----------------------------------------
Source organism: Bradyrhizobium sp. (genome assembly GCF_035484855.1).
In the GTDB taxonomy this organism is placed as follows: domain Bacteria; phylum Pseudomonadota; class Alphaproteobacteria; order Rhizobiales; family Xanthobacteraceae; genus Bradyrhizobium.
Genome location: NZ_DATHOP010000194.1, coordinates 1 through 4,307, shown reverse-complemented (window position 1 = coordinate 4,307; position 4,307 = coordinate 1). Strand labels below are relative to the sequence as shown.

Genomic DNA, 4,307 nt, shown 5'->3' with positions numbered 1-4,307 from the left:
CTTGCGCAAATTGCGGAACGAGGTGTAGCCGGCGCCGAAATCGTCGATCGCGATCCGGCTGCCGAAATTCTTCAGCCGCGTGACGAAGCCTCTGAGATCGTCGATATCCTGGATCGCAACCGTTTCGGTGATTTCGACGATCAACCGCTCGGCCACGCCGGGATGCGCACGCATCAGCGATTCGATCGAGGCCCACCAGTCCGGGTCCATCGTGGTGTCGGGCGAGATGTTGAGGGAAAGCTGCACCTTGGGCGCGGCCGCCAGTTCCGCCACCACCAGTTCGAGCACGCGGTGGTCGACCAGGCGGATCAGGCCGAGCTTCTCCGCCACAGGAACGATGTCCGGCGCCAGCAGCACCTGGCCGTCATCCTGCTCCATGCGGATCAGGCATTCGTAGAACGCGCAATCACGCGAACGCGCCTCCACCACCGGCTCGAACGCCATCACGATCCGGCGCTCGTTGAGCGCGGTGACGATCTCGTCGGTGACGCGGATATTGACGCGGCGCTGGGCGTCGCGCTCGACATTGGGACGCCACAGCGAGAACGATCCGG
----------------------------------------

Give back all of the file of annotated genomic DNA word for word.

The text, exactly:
Source organism: Bradyrhizobium sp. (genome assembly GCF_035484855.1).
In the GTDB taxonomy this organism is placed as follows: domain Bacteria; phylum Pseudomonadota; class Alphaproteobacteria; order Rhizobiales; family Xanthobacteraceae; genus Bradyrhizobium.
Genome location: NZ_DATHOP010000194.1, coordinates 1 through 4,307, shown reverse-complemented (window position 1 = coordinate 4,307; position 4,307 = coordinate 1). Strand labels below are relative to the sequence as shown.

Genomic DNA, 4,307 nt, shown 5'->3' with positions numbered 1-4,307 from the left:
CTTGCGCAAATTGCGGAACGAGGTGTAGCCGGCGCCGAAATCGTCGATCGCGATCCGGCTGCCGAAATTCTTCAGCCGCGTGACGAAGCCTCTGAGATCGTCGATATCCTGGATCGCAACCGTTTCGGTGATTTCGACGATCAACCGCTCGGCCACGCCGGGATGCGCACGCATCAGCGATTCGATCGAGGCCCACCAGTCCGGGTCCATCGTGGTGTCGGGCGAGATGTTGAGGGAAAGCTGCACCTTGGGCGCGGCCGCCAGTTCCGCCACCACCAGTTCGAGCACGCGGTGGTCGACCAGGCGGATCAGGCCGAGCTTCTCCGCCACAGGAACGATGTCCGGCGCCAGCAGCACCTGGCCGTCATCCTGCTCCATGCGGATCAGGCATTCGTAGAACGCGCAATCACGCGAACGCGCCTCCACCACCGGCTCGAACGCCATCACGATCCGGCGCTCGTTGAGCGCGGTGACGATCTCGTCGGTGACGCGGATATTGACGCGGCGCTGGGCGTCGCGCTCGACATTGGGACGCCACAGCGAGAACGATCCGG